Government’s ‘pandemic dividend’ to include flexible working, statutory sick pay

Minister warns cost of recognising contribution of public sector could top €1bn

Taoiseach Micheál Martin also suggested retail workers were to be included as part of any new separate initiative to reward key workers for their efforts during the Covid-19 crisis. Photograph: Don Pollard/CFR/PA Wire

Taoiseach Micheál Martin also suggested retail workers were to be included as part of any new separate initiative to reward key workers for their efforts during the Covid-19 crisis. Photograph: Don Pollard/CFR/PA Wire

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The Government has signalled it wants to see major dividends for all workers arising from the pandemic, including flexible working, occupational pensions, statutory sick pay and a move to a living wage.

But there was confusion over plans to reward frontline health workers with an extra 10 days’ leave, and fresh warnings from the Government about the potential cost.

Taoiseach Micheál Martin also suggested retail workers were to be included as part of any new separate initiative to reward key workers for their efforts during the Covid-19 crisis.

The Government is expected to convene talks with trade unions about the shape of any new measure to “recognise” the contribution of frontline workers.

In the Dáil, Minister for Public Expenditure and Reform Michael McGrath warned the cost of extra pay or leave for all across the public sector as a reward could top €1 billion.

He said there would be “significant cost” associated with the provision of 10 days’ additional leave to health workers. The HSE had estimated in a submission to the Labour Court that such a measure would cost at least €377 million.

“Given that you would almost certainly have to involve a level of overtime and agency staff to provide the necessary cover, the costs would almost certainly exceed €500 million,” Mr McGrath said.

Bus and train workers

While the broader public service trade union movement has not lodged any claim for pandemic benefits, bus and train workers have done so, and there are fears that claims may spread across the public service.

Unions said they did not specifically seek 10 days’ additional leave in recognition for work during the pandemic, and senior union sources expressed bemusement at the proposals from the Government this week.

However, the HSE’s submission to the Labour Court contains as an appendix a letter sent by unions on December 23rd last year which stated specifically that their claim was for 10 days’ leave.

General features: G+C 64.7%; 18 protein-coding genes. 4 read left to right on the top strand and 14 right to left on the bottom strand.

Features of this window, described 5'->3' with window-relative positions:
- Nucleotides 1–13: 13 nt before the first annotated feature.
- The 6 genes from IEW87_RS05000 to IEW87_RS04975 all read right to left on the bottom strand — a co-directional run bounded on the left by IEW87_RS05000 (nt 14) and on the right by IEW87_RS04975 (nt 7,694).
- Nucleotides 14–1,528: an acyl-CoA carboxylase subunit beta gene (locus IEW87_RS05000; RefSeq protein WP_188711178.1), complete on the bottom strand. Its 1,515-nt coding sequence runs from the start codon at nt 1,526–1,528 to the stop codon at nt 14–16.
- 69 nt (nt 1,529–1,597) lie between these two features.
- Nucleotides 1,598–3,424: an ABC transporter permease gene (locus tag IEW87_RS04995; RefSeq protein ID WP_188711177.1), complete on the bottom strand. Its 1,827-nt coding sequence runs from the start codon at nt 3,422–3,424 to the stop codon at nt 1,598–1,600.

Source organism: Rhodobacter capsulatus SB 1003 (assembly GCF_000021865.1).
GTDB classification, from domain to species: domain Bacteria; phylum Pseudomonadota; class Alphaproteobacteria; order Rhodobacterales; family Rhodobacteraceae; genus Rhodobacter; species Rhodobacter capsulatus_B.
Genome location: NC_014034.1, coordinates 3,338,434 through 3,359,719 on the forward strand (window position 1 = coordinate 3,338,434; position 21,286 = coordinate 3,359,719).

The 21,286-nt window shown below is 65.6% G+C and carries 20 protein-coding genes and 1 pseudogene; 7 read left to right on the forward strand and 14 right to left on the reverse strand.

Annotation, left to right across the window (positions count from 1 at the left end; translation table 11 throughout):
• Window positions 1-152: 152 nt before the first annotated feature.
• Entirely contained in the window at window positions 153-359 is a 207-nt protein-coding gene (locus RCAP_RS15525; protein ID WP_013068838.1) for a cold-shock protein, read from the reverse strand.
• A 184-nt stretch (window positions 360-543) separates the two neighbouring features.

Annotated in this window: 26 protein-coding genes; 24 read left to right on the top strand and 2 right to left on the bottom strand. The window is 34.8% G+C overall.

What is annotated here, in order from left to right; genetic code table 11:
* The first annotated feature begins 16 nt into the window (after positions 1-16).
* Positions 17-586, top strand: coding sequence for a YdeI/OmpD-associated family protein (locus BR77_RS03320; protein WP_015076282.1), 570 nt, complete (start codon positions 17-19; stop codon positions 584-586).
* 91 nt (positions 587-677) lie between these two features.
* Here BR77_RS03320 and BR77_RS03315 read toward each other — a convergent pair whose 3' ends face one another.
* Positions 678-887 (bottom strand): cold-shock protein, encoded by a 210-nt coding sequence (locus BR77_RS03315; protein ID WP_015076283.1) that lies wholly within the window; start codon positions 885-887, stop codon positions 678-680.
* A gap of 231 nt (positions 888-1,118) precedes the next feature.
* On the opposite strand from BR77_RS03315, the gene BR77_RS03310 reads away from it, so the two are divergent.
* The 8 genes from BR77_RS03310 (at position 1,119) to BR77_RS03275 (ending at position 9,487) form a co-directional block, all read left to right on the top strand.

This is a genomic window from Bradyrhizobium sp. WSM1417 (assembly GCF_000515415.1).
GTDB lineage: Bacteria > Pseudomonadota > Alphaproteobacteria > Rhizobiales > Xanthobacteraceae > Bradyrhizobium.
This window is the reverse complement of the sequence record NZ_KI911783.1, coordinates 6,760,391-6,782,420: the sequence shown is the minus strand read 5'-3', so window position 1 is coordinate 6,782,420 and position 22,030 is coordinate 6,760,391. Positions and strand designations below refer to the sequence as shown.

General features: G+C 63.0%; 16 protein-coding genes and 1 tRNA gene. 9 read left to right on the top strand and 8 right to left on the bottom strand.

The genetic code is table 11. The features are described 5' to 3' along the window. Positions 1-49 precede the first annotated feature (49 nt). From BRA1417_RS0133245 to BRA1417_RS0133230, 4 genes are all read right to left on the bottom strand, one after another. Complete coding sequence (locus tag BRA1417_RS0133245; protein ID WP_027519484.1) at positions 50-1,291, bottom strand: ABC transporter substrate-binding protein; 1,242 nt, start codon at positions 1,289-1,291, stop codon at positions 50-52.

The HSE document says the unions later moved their position and said they were not wedded to the concept of additional leave as the only possible response.

Speaking to the employers’ group Ibec on Thursday night, Tánaiste Leo Varadkar said he wanted to build “a new economy that is more inclusive, more secure” and a “just society”.

He said in his remaining period as Minister for Enterprise and Employment he wanted to implement a series of reforms he had started.

He said as part of this “just society” there should be a move to a living wage, statutory sick pay, occupational pensions for all workers, flexibility in the workplace, remote working and more opportunities for promotion, training, education, research and gender equality.

“I want to make sure that the last 18 months have not been in vain and that we secure a pandemic dividend. We must keep a close eye on competitiveness, personal and business taxation, while building better, quality jobs. An environment in which businesses can prosper, but workers too.”

Statutory sick pay

Officials said Mr Varadkar hoped to introduce statutory sick pay in 2022, the living wage on a phased basis later that year or in 2023, and with auto-enrolment to occupational pensions schemes following on from that.

Meanwhile, Minister for Finance Paschal Donohoe has said he is engaging with the European Commission to clarify whether Ireland could continue to levy a 12.5 per cent rate on companies with turnover of less than €750 million, if it signs up to an international plan for a minimum 15 per cent global rate for companies generating more than this amount a year.

Mr Varadkar highlighted earlier this week that Irish-based companies with turnover below that threshold would continue to enjoy the lower rate if Ireland opted into the Organisation for Economic Co-operation and Development (OECD) plan.

However, Mr Donohoe conceded on Thursday the possibility of operating two corporate tax rates is one of a number of issues that he is engaging with the commission on.

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